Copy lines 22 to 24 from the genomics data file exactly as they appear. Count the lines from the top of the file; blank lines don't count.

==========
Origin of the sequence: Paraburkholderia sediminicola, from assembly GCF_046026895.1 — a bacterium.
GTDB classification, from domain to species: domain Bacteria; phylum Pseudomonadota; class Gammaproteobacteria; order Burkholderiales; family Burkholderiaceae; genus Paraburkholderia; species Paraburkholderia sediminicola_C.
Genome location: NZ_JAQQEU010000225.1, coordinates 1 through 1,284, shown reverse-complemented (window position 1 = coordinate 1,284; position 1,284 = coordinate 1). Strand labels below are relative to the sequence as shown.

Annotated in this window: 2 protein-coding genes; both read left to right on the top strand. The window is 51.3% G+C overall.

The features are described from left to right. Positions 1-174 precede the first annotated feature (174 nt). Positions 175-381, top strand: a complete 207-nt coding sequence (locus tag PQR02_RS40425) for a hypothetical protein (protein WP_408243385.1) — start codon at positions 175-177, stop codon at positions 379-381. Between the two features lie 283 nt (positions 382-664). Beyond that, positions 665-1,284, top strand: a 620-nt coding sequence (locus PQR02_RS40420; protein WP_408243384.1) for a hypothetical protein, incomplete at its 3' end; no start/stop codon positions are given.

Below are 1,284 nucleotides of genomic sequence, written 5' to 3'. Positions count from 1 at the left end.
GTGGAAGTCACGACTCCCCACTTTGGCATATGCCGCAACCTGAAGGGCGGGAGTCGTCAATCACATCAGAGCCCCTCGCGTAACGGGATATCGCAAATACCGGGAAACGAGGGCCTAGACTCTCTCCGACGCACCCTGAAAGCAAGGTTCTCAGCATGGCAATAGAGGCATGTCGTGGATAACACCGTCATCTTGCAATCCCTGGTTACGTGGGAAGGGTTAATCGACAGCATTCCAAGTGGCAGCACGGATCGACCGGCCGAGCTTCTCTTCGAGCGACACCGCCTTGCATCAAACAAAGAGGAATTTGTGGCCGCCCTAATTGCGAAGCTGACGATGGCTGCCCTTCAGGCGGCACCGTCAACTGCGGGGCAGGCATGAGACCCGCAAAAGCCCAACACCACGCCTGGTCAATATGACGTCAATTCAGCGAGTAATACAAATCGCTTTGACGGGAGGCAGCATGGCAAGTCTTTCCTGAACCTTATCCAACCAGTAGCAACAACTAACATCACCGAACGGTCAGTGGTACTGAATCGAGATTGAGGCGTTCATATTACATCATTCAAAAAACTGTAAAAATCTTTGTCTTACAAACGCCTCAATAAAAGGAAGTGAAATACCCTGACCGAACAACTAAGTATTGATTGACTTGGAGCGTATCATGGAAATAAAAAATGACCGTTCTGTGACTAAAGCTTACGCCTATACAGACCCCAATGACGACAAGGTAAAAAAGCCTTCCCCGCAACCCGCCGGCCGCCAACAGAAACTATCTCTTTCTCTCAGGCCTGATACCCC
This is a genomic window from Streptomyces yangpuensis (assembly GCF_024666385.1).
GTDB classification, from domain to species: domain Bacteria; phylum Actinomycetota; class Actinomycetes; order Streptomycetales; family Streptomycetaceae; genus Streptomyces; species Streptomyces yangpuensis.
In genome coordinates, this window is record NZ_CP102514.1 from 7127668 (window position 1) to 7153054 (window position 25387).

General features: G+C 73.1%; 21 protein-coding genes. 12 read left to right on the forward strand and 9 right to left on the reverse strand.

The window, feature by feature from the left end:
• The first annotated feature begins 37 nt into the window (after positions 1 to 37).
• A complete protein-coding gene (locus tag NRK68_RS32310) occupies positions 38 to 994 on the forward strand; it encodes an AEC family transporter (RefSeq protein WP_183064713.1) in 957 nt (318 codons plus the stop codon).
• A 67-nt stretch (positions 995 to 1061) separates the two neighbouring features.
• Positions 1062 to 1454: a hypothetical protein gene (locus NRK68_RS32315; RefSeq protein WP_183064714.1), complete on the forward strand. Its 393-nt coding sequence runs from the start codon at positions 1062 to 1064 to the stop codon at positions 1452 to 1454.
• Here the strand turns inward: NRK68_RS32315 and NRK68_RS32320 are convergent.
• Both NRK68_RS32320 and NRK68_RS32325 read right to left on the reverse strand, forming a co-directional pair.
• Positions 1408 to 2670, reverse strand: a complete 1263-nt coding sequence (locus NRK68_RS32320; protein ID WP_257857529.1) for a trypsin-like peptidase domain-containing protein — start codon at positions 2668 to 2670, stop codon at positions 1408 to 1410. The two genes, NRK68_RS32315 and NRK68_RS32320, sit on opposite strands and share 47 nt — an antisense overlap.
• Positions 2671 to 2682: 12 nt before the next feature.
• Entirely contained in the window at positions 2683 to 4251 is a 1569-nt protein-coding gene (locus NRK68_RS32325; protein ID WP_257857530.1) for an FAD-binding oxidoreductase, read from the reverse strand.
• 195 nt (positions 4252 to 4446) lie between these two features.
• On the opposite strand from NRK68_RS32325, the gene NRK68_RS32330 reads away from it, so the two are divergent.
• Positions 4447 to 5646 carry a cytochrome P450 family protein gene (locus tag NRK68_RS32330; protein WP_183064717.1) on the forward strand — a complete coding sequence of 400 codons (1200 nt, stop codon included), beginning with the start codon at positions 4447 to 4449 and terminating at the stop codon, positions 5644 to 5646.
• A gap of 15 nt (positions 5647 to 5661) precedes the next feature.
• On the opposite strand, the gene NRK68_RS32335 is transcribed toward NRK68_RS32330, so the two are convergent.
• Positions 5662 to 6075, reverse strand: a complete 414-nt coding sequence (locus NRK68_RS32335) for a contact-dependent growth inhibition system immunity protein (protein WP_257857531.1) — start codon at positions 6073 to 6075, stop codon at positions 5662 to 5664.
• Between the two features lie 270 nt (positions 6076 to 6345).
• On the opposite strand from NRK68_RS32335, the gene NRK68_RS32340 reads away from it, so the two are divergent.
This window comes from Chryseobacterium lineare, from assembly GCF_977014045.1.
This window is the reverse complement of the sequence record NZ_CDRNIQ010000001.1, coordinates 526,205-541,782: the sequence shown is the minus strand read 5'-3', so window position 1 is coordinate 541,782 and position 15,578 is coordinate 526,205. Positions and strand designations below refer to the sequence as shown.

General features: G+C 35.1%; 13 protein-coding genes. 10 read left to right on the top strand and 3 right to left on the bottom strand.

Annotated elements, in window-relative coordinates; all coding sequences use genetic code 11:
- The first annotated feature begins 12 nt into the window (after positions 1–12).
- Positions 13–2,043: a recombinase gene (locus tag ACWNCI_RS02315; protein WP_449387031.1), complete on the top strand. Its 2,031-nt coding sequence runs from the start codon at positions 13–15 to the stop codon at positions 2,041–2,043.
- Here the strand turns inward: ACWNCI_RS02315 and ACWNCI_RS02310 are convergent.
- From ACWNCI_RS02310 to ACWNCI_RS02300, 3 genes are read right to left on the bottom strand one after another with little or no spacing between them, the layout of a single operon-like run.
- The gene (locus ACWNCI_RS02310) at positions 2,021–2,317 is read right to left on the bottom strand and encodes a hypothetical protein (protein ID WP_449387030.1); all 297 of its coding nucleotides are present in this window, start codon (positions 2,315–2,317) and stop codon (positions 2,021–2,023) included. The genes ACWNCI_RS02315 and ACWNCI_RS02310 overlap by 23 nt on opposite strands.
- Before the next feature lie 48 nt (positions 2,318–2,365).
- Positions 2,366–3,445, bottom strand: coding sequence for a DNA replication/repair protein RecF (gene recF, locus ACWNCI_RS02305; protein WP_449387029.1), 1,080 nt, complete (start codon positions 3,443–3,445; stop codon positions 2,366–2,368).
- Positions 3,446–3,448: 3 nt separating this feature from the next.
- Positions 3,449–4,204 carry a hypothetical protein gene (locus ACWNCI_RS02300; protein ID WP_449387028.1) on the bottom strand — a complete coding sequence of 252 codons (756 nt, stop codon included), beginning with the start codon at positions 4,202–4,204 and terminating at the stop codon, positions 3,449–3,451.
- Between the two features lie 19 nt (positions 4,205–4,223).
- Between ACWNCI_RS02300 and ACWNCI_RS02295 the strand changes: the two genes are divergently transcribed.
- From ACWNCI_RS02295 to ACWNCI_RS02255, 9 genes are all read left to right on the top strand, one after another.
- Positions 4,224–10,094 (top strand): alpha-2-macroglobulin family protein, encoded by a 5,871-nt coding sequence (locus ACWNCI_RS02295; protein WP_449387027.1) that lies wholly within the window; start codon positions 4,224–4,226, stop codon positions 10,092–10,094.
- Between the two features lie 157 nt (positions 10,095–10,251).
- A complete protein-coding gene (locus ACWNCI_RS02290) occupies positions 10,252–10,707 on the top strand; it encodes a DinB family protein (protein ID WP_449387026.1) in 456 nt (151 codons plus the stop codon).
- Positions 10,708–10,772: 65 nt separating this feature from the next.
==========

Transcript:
• 195 nt (positions 4252 to 4446) lie between these two features.
• On the opposite strand from NRK68_RS32325, the gene NRK68_RS32330 reads away from it, so the two are divergent.
• Positions 4447 to 5646 carry a cytochrome P450 family protein gene (locus tag NRK68_RS32330; protein WP_183064717.1) on the forward strand — a complete coding sequence of 400 codons (1200 nt, stop codon included), beginning with the start codon at positions 4447 to 4449 and terminating at the stop codon, positions 5644 to 5646.